To express this in still another way, based on the Doctrine of Chapters 1-3, we come now to the Duty that it demands. This does not imply that the first half of Ephesians in not at all practical. We have, of course, seen many practical principles. Rather, what we see in Chapter 4-6 are specific applications of the doctrines in Chapter 1-3.

The key word in Chapters 4-6 is walk, and we find it five times (4:1, 17; 5:2, 8, 15). The Greek in all five occurrences is peripateō (peri, “about” or “around,” and pateō, “to walk”), and so literally means “to walk about, to walk around, to walk concerning.” In Classical Greek this word was used only in the literal sense and meant strolling and stopping, as someone would walk about in the market place. It was never used in a figurative sense as it is in the New Testament. Used in the figurative sense, it speaks of “conduct of life,” that is, how we “how we walk about,” how we conduct ourselves as we walk through life. How, then, are we to conduct ourselves? Chapters 4-6 reveal seven ways in which we are to walk, each of which in-turn is based on related doctrine in Chapters 1-3, as the following table illustrates.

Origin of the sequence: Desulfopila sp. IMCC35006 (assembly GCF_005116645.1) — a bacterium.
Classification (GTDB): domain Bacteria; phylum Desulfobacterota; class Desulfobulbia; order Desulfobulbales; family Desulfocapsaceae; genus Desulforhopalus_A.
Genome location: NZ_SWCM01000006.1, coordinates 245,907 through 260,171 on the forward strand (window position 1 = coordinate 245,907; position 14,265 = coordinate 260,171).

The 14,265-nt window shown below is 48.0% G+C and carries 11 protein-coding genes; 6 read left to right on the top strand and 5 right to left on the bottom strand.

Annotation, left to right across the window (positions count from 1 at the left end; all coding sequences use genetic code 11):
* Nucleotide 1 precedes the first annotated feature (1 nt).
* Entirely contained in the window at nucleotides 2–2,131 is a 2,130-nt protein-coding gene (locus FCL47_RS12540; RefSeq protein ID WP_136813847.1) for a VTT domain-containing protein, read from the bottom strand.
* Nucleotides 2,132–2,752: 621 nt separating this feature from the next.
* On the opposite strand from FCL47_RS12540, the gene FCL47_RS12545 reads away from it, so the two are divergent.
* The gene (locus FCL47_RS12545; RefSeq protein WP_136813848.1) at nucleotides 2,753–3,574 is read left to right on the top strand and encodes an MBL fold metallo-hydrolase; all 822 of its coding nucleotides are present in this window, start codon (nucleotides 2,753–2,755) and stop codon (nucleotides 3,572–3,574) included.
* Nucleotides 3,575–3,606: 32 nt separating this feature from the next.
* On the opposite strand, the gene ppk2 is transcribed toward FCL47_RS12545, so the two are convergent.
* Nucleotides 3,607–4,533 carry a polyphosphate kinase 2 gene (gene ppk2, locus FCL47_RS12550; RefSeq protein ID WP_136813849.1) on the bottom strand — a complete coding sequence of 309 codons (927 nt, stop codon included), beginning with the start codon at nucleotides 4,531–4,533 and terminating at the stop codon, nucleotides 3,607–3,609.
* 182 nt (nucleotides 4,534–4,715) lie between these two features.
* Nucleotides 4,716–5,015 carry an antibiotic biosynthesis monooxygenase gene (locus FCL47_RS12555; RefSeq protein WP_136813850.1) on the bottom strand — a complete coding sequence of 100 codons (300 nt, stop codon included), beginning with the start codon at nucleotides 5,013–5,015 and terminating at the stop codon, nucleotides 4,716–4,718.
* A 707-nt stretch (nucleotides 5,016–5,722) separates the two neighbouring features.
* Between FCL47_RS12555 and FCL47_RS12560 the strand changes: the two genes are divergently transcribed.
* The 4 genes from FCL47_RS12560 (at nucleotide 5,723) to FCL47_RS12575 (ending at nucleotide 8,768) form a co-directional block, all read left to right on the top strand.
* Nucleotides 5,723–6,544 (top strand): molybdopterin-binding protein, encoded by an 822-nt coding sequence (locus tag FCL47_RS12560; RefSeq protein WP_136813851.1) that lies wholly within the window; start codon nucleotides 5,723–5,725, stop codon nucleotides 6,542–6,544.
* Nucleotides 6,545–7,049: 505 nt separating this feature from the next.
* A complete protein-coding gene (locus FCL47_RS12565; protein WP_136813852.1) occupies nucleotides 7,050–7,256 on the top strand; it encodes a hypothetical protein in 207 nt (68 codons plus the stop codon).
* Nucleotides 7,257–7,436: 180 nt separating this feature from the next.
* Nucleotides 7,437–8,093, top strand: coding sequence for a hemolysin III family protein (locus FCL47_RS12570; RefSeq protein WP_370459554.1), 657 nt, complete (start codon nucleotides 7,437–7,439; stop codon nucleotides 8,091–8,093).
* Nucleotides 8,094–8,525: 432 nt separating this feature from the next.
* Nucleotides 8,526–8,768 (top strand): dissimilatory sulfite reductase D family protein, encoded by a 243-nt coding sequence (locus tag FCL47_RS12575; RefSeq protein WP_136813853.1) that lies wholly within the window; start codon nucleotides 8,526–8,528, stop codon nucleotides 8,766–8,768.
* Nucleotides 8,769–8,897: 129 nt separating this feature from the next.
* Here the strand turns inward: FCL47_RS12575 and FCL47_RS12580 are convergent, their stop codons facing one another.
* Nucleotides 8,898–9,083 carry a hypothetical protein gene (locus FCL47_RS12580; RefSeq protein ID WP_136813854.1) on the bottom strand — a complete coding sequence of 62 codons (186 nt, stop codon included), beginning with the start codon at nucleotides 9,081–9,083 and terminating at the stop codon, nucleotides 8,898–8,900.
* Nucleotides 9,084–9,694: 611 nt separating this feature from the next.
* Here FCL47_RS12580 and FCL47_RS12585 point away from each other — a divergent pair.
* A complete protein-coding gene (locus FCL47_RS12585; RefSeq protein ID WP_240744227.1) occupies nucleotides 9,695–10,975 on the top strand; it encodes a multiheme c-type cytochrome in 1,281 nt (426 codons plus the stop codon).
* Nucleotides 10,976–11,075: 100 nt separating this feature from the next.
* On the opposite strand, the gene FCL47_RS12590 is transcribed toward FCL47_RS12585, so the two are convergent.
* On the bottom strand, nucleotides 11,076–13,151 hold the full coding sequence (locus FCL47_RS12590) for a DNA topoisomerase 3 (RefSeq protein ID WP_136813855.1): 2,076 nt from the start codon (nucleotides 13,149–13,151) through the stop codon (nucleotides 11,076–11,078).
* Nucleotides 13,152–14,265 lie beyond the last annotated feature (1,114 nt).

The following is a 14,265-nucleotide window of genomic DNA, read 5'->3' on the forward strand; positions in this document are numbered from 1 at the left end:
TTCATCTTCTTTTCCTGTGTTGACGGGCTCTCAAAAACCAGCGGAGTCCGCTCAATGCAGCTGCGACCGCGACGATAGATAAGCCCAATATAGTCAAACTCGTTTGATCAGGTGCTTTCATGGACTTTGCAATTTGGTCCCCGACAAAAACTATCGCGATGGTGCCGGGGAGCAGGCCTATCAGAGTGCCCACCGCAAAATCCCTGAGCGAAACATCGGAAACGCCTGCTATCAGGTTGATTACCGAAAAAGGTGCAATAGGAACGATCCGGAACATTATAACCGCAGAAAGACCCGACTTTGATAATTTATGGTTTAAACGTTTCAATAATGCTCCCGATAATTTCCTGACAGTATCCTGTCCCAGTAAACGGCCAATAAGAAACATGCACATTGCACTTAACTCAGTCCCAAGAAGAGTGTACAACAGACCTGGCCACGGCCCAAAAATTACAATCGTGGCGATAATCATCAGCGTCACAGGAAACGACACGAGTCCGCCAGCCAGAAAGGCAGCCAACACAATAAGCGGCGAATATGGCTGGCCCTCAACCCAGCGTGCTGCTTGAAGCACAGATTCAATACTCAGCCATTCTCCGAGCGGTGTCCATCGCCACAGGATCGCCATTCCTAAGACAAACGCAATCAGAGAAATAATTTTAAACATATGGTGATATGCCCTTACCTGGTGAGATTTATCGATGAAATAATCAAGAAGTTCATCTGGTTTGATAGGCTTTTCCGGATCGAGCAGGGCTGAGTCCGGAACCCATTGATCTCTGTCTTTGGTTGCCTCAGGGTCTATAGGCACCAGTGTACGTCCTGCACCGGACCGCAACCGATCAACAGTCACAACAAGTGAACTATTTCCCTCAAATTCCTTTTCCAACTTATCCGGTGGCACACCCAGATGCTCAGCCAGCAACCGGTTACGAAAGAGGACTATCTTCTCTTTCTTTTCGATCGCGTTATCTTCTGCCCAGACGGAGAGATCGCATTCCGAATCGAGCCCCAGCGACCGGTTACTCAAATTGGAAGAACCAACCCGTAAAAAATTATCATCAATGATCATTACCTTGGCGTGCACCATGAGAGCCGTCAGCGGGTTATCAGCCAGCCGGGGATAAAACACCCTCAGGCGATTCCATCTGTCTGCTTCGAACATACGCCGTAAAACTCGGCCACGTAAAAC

Doctrine and Duty in Ephesians

Walk in unity (4:1‑16)
1:22-23; 2:16,21-22; 3:6
Walk in purity (4:17‑32)
Walk in love (5:1‑7)
Walk in light (5:8‑14)
Walk in wisdom (5:15‑17)
1:8,17; 3:10
Walk in submission (5:18‑6:9)
Walk in victory (6:10‑20)

So Paul does not simply write about unrelated thoughts, a little “potpourri of principles” as it were, rather he writes about objective truth on which he then bases proper conduct of life.

Monday, June 17, 2013


How often do any of us think about the word “Amen?” It’s the word that we say at the end of a prayer, but do we ever think of its meaning, much less its significance? This word, which is often overlooked, or even ignored, is actually extremely significant.